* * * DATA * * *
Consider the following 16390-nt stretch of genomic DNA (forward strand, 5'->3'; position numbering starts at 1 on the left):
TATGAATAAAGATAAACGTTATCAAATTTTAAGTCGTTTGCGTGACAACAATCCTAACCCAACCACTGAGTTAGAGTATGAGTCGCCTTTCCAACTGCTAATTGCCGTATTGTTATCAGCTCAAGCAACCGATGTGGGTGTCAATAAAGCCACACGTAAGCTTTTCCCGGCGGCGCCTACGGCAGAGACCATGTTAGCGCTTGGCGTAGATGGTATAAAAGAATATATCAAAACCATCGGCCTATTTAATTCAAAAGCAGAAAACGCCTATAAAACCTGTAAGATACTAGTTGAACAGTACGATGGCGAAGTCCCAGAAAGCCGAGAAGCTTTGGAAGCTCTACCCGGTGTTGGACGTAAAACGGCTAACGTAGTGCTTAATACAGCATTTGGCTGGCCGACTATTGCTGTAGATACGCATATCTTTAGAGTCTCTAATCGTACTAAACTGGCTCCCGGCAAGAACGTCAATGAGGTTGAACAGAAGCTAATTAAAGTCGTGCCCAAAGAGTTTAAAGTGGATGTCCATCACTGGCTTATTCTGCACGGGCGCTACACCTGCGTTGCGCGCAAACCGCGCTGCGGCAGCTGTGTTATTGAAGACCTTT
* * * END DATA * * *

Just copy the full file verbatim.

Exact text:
Consider the following 16390-nt stretch of genomic DNA (forward strand, 5'->3'; position numbering starts at 1 on the left):
TATGAATAAAGATAAACGTTATCAAATTTTAAGTCGTTTGCGTGACAACAATCCTAACCCAACCACTGAGTTAGAGTATGAGTCGCCTTTCCAACTGCTAATTGCCGTATTGTTATCAGCTCAAGCAACCGATGTGGGTGTCAATAAAGCCACACGTAAGCTTTTCCCGGCGGCGCCTACGGCAGAGACCATGTTAGCGCTTGGCGTAGATGGTATAAAAGAATATATCAAAACCATCGGCCTATTTAATTCAAAAGCAGAAAACGCCTATAAAACCTGTAAGATACTAGTTGAACAGTACGATGGCGAAGTCCCAGAAAGCCGAGAAGCTTTGGAAGCTCTACCCGGTGTTGGACGTAAAACGGCTAACGTAGTGCTTAATACAGCATTTGGCTGGCCGACTATTGCTGTAGATACGCATATCTTTAGAGTCTCTAATCGTACTAAACTGGCTCCCGGCAAGAACGTCAATGAGGTTGAACAGAAGCTAATTAAAGTCGTGCCCAAAGAGTTTAAAGTGGATGTCCATCACTGGCTTATTCTGCACGGGCGCTACACCTGCGTTGCGCGCAAACCGCGCTGCGGCAGCTGTGTTATTGAAGACCTTT